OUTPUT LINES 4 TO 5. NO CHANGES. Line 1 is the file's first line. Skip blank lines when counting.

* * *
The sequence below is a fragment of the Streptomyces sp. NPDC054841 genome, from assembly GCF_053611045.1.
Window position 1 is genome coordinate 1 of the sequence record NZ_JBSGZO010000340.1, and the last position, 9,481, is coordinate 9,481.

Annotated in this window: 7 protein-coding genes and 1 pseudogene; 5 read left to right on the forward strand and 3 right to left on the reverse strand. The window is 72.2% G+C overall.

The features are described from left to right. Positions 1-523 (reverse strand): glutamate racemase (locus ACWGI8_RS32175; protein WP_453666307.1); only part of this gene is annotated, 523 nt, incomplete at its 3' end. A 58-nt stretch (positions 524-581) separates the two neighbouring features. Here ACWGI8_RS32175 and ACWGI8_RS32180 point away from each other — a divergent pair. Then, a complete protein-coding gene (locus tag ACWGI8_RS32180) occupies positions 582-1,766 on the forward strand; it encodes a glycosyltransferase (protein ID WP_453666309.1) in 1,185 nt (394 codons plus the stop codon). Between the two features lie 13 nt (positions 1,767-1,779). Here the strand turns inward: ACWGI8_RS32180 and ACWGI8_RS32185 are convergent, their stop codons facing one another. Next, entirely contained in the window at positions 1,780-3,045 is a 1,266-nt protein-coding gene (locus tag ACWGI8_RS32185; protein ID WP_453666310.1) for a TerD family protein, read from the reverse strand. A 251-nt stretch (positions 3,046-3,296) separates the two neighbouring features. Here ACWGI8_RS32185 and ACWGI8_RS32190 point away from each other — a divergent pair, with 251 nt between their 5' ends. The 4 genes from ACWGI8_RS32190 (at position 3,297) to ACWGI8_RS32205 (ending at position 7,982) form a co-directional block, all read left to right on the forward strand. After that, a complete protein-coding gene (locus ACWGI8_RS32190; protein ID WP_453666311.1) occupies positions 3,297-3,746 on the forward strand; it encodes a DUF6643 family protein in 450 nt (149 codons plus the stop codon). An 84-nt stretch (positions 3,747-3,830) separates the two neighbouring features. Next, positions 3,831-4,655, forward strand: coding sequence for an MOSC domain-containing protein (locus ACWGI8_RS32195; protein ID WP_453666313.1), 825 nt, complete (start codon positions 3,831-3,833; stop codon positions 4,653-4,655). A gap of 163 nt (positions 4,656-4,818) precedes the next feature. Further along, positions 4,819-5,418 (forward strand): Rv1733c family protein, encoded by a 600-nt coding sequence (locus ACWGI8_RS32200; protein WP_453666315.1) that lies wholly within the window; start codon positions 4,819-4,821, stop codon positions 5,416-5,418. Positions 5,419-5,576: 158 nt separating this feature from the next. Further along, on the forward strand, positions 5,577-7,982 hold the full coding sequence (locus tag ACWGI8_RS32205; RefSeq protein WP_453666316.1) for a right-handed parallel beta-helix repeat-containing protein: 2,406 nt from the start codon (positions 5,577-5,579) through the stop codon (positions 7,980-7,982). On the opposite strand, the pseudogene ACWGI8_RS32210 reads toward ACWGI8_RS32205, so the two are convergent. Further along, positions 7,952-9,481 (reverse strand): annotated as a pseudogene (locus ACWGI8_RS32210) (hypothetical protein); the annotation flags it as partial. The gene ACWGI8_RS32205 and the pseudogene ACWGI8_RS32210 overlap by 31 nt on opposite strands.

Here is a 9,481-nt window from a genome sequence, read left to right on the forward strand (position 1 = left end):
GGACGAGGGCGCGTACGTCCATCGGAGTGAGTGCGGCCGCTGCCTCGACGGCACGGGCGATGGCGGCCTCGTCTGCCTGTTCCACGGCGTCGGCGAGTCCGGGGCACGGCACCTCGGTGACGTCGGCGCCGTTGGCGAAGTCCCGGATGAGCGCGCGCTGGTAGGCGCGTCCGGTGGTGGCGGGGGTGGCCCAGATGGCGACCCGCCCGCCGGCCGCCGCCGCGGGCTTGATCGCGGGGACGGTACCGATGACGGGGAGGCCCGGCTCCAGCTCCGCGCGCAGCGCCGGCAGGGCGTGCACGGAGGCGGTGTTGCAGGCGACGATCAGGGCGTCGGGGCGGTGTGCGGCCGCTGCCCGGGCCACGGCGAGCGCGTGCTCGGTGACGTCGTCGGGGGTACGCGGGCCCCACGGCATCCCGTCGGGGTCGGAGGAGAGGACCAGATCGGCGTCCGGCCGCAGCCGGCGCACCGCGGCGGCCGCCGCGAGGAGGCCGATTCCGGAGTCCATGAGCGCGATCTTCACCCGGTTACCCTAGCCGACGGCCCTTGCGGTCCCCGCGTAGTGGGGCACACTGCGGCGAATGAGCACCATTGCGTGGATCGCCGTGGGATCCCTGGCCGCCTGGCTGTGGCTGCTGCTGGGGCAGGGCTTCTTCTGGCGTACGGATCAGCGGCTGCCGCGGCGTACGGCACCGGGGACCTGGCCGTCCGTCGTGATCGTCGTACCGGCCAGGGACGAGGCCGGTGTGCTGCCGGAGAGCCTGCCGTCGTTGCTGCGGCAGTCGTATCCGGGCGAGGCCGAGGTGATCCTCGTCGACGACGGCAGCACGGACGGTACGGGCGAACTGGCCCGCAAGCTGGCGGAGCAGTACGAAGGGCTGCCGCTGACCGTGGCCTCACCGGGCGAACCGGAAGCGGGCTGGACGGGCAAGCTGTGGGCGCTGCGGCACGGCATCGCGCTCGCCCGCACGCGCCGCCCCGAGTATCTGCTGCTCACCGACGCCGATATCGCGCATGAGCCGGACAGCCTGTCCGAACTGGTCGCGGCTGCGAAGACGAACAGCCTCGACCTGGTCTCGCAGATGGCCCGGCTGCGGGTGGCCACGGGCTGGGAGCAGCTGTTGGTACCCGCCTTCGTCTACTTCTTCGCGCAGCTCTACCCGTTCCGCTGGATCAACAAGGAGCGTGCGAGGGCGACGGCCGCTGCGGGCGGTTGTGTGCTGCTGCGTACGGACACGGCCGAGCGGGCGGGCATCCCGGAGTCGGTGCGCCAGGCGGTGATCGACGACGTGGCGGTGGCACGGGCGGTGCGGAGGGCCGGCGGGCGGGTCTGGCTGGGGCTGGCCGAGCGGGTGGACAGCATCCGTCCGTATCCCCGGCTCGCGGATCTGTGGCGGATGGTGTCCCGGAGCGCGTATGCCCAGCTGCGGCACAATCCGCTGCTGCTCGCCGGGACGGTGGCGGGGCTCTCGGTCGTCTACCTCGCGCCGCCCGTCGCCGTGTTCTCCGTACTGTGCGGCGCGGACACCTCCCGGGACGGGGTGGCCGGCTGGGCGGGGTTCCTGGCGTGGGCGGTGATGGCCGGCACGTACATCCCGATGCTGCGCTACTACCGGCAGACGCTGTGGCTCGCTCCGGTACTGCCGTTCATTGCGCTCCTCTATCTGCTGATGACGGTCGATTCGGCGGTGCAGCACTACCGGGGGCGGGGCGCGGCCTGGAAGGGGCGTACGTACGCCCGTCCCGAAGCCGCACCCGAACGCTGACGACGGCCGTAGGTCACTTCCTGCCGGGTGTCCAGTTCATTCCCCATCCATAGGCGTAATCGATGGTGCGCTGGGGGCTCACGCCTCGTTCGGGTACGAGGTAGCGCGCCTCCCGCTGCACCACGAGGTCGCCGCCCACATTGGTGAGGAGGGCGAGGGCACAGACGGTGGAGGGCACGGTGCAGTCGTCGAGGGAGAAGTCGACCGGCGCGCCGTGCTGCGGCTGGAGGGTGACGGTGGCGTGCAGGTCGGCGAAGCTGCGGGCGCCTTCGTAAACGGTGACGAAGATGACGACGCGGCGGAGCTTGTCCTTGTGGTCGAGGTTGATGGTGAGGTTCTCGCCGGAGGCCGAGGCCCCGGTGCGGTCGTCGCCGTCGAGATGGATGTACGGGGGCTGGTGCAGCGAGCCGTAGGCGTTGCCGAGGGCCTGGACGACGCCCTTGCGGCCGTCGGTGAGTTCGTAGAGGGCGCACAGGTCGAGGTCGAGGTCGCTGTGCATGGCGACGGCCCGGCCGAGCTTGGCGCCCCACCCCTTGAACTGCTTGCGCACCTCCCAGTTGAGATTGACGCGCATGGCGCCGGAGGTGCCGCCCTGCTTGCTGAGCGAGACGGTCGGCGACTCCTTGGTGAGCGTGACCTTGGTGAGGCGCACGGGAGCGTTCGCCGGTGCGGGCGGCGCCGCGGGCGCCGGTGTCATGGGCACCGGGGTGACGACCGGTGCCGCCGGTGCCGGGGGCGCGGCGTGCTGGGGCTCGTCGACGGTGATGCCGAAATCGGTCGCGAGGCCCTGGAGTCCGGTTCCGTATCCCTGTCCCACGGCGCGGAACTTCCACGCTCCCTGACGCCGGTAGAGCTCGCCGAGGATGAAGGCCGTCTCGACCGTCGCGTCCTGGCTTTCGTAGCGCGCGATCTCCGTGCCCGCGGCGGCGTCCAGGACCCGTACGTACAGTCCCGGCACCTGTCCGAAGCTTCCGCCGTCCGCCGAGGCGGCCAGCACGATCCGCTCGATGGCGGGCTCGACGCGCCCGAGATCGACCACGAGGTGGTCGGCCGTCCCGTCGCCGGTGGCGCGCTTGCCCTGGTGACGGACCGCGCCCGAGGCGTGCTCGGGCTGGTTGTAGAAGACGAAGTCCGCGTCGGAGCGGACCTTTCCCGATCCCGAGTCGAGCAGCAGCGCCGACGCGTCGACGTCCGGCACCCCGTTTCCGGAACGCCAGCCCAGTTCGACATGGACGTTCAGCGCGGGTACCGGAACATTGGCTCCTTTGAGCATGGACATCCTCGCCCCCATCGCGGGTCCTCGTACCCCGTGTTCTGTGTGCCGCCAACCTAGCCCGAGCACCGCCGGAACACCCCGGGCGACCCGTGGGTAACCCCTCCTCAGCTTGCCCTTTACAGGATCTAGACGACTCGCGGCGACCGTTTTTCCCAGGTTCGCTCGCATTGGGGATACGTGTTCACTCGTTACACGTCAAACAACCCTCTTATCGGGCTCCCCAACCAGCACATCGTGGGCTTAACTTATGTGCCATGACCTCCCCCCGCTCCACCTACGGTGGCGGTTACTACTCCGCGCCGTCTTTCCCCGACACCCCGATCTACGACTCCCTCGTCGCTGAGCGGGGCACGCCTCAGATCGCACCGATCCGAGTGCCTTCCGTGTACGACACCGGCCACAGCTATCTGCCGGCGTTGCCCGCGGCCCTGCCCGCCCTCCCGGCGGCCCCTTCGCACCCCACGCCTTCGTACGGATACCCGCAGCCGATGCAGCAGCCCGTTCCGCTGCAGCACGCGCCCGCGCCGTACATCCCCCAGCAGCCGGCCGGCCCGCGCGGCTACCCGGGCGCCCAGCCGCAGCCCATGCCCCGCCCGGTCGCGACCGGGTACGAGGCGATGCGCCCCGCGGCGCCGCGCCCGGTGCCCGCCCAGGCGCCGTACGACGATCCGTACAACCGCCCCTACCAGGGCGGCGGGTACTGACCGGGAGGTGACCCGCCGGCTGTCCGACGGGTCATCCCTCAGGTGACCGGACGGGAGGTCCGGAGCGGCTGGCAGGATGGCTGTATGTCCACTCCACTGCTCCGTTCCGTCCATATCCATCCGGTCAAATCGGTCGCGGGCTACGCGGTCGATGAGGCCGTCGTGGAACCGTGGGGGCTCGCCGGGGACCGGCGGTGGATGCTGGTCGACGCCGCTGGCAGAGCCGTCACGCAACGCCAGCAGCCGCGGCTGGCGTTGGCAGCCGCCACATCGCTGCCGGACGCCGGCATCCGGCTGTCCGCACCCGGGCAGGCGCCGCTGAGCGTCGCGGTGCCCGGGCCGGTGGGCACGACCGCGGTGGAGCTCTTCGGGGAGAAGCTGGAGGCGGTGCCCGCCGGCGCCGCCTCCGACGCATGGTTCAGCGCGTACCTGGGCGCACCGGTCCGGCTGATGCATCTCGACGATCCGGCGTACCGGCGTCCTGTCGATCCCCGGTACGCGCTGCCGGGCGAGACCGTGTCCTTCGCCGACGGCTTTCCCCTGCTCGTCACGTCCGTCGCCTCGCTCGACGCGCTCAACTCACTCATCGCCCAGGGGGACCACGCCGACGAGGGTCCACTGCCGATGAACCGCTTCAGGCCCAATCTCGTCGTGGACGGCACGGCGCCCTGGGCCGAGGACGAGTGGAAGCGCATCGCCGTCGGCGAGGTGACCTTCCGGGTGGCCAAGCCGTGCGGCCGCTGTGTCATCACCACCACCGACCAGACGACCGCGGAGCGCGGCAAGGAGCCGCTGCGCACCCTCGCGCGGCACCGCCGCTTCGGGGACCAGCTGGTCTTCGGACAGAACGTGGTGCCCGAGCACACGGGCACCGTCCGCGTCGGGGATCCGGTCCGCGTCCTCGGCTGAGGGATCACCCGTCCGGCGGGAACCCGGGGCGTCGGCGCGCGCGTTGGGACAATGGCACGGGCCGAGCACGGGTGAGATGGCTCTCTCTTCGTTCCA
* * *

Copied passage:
The features are described from left to right. Positions 1-523 (reverse strand): glutamate racemase (locus ACWGI8_RS32175; protein WP_453666307.1); only part of this gene is annotated, 523 nt, incomplete at its 3' end. A 58-nt stretch (positions 524-581) separates the two neighbouring features. Here ACWGI8_RS32175 and ACWGI8_RS32180 point away from each other — a divergent pair. Then, a complete protein-coding gene (locus tag ACWGI8_RS32180) occupies positions 582-1,766 on the forward strand; it encodes a glycosyltransferase (protein ID WP_453666309.1) in 1,185 nt (394 codons plus the stop codon). Between the two features lie 13 nt (positions 1,767-1,779). Here the strand turns inward: ACWGI8_RS32180 and ACWGI8_RS32185 are convergent, their stop codons facing one another. Next, entirely contained in the window at positions 1,780-3,045 is a 1,266-nt protein-coding gene (locus tag ACWGI8_RS32185; protein ID WP_453666310.1) for a TerD family protein, read from the reverse strand. A 251-nt stretch (positions 3,046-3,296) separates the two neighbouring features. Here ACWGI8_RS32185 and ACWGI8_RS32190 point away from each other — a divergent pair, with 251 nt between their 5' ends. The 4 genes from ACWGI8_RS32190 (at position 3,297) to ACWGI8_RS32205 (ending at position 7,982) form a co-directional block, all read left to right on the forward strand. After that, a complete protein-coding gene (locus ACWGI8_RS32190; protein ID WP_453666311.1) occupies positions 3,297-3,746 on the forward strand; it encodes a DUF6643 family protein in 450 nt (149 codons plus the stop codon). An 84-nt stretch (positions 3,747-3,830) separates the two neighbouring features. Next, positions 3,831-4,655, forward strand: coding sequence for an MOSC domain-containing protein (locus ACWGI8_RS32195; protein ID WP_453666313.1), 825 nt, complete (start codon positions 3,831-3,833; stop codon positions 4,653-4,655). A gap of 163 nt (positions 4,656-4,818) precedes the next feature. Further along, positions 4,819-5,418 (forward strand): Rv1733c family protein, encoded by a 600-nt coding sequence (locus ACWGI8_RS32200; protein WP_453666315.1) that lies wholly within the window; start codon positions 4,819-4,821, stop codon positions 5,416-5,418. Positions 5,419-5,576: 158 nt separating this feature from the next. Further along, on the forward strand, positions 5,577-7,982 hold the full coding sequence (locus tag ACWGI8_RS32205; RefSeq protein WP_453666316.1) for a right-handed parallel beta-helix repeat-containing protein: 2,406 nt from the start codon (positions 5,577-5,579) through the stop codon (positions 7,980-7,982). On the opposite strand, the pseudogene ACWGI8_RS32210 reads toward ACWGI8_RS32205, so the two are convergent. Further along, positions 7,952-9,481 (reverse strand): annotated as a pseudogene (locus ACWGI8_RS32210) (hypothetical protein); the annotation flags it as partial. The gene ACWGI8_RS32205 and the pseudogene ACWGI8_RS32210 overlap by 31 nt on opposite strands.

Here is a 9,481-nt window from a genome sequence, read left to right on the forward strand (position 1 = left end):